To a 3-necked flask equipped with a reflux condenser, a mechanical stirrer and a temperature controller was charged DCT (483 g), DMSO (193 g) and sodium methoxide (154 g). The mixture was purged with nitrogen, then heated to 140-160 C. with stirring under a nitrogen blanket. The reaction was stopped when the residual DCT was <23%, usually in 4-6 h. The mixture was then distilled under reduced pressure (15-20 mm Hg) using a 10-tray Oldershaw column, and about 300 g of distillate was removed (pot temperature 100-120 C.), head temperature 75-100 C.). To the pot residue was added dimethyl sulfate (DMS, 18 g) and this mixture held at 120 C. for 1 h. Water (400 g) was added to the flask and stirred at 75 C. for 30 min. After phase separation, the lower aqueous phase was removed and discarded. The crude product may be washed, if desired, with dilute hydrogen peroxide solution to oxidize any impurities and/or remove any odor. The product MCT can be collected by distillation, or dried and used in a subsequent Grignard reaction. The MCT yield was >94%, based on DCT consumption.

The 300 g distillate from above consisted of DMSO (50-60%), DCT (25-40%), and MCT (10-25%) and can be recycled directly into the next methoxylation batch.

EXAMPLE 6B

As Example 6A above, but sodium methoxide was added in several portions in order to control any exotherm.

EXAMPLE 6C

As Example 6A above, but the reaction was carried out until the residual DCT was 6-10%.

EXAMPLE 7 Methoxylation of DCT in DMSO

To a 3-necked flask equipped with a reflux condenser, a mechanical stirrer and a temperature controller was charged DCT (483 g), DMSO (93 g) and sodium methoxide (154 g). The mixture was purged with nitrogen, then heated to 140-160 C. with stirring under a nitrogen blanket. The reaction was stopped when the residual DCT was <23%, usually in 4-6 h. Water (400 g) was added to the flask and stirred at 75 C. for 30 min. After phase separation, the lower aqueous phase was removed and discarded. The product was washed again with water. The crude product was washed with dilute hydrogen peroxide solution to oxidize any impurities and/or remove any odor. The product MCT can be collected by distillation, then dried and used in a subsequent Grignard reaction.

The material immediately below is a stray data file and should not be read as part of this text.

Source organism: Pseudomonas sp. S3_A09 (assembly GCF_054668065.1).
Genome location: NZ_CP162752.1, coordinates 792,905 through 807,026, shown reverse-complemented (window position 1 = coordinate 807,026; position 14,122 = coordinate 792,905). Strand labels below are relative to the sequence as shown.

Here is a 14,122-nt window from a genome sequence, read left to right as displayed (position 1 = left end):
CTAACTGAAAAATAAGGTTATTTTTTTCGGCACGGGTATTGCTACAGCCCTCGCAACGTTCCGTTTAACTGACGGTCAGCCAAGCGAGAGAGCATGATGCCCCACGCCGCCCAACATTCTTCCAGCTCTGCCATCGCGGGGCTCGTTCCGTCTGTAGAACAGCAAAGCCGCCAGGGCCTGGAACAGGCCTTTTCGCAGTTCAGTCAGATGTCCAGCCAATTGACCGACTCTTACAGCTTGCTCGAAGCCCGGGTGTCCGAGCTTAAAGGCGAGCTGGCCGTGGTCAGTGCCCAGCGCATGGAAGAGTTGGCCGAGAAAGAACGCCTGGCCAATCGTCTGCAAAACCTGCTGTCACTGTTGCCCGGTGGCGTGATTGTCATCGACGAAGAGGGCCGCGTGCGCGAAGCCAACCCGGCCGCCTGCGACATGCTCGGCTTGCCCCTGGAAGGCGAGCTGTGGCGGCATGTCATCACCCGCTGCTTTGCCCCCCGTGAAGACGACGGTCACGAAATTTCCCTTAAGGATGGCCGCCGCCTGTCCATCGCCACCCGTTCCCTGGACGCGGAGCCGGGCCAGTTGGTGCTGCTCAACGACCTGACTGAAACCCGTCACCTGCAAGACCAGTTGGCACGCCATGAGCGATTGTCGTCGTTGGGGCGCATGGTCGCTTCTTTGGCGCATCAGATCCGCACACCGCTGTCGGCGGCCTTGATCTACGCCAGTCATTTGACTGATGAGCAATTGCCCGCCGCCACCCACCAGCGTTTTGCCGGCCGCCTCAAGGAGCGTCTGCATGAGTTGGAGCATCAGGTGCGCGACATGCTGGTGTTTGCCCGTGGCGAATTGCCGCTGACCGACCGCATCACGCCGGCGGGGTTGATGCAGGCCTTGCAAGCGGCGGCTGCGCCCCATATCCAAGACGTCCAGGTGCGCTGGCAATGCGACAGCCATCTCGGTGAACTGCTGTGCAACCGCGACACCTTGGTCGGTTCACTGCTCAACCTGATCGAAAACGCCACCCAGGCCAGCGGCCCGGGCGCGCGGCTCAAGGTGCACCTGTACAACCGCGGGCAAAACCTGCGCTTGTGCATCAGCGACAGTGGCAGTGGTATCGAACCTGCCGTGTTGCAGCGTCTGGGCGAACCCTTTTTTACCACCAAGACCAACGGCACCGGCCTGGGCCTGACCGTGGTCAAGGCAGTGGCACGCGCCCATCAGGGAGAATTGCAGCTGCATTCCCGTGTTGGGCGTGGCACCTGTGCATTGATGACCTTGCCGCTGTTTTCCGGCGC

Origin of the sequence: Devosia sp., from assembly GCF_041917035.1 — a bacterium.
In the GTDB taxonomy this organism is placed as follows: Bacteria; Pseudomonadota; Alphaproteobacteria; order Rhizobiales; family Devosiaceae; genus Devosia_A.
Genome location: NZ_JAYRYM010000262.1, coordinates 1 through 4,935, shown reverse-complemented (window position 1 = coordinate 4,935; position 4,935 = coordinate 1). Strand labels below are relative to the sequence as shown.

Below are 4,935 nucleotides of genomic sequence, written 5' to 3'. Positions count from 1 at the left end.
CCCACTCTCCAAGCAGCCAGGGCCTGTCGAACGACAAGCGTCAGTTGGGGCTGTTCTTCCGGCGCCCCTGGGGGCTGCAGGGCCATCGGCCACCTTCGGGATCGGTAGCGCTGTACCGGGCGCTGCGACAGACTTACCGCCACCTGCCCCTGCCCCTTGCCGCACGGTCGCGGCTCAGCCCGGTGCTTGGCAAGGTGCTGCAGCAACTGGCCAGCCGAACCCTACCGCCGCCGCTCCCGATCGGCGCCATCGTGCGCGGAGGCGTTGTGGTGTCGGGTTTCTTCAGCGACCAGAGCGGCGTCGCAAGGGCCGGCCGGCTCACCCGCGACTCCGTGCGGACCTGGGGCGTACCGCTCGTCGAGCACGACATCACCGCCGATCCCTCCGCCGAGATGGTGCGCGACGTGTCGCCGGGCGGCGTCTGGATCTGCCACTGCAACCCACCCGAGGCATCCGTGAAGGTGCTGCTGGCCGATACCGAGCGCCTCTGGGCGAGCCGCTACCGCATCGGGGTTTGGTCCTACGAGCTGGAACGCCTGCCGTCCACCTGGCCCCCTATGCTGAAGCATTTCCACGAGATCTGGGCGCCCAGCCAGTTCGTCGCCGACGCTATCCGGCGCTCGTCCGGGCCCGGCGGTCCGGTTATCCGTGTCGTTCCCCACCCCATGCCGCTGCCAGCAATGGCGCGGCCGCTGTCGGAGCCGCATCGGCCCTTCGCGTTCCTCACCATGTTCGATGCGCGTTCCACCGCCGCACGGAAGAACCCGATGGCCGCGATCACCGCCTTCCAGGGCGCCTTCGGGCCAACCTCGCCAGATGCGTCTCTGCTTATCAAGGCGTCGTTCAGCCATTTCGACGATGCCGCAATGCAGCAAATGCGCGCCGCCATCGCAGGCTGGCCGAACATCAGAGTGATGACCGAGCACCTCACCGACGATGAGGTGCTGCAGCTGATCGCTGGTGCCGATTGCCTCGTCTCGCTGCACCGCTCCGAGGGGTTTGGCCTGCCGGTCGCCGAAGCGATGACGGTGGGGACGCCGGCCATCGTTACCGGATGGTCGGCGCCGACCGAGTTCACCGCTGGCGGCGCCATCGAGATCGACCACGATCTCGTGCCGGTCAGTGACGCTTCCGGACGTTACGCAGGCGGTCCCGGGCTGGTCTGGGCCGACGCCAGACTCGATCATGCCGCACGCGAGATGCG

EXAMPLE 8 Grignard Reaction to Convert MCT to 3-Methoxy-2-methylbenzoic Acid (MMBA) ##STR24##

A 100 ml, 4-necked round bottomed flask equipped with a thermometer, condenser, nitrogen inlet and mechanical air stirrer was dried with a heat gun to remove any residual water due to moisture. All other glassware used in the reaction was dried by heat gun prior to use. The magnesium was charged and the flask and the magnesium were again dried using the heat gun. The anhydrous THF (40 ml) was added by syringe taking caution to avoid any exposure to water. To initiate the reaction and clean the surface of the magnesium, several drops (ca. 0.25 ml) of 1,2-dibromoethane were added, two pieces of magnesium turnings were broken (exposing a clean surface) and also added. The MCT was charged to a pressure equalizing addition funnel which had previously been dried. Approximately one third of the MCT was added to the flask. The reaction mixture was then heated with the heat gun to induce reflux. This procedure was repeated until a slight yellowing of the reaction solution was observed. The flask was then heated with an oil bath at 70 C., as the remaining MCT was charged slowly over a period of 20 minutes. The reaction was maintained at reflux during the formation of the Grignard reagent. The time to reach 96% conversion of the MCT to the Grignard reagent was about 8 hours.

After 8.5 hours, the reaction mixture was cooled with an ice bath and an additional 20 ml of anhydrous THF was charged. A 1000 ml flask was filled with dry ice pellets. The dry ice was sublimed and passed through a gas drying tower containing calcium sulfate. The dry CO2 was bubbled through the reaction mixture while stirring. The reaction mixture became extremely viscous as the carboxylate salt of the product precipitated out. Carbon dioxide was allowed to bubble through the flask for about 2 hours.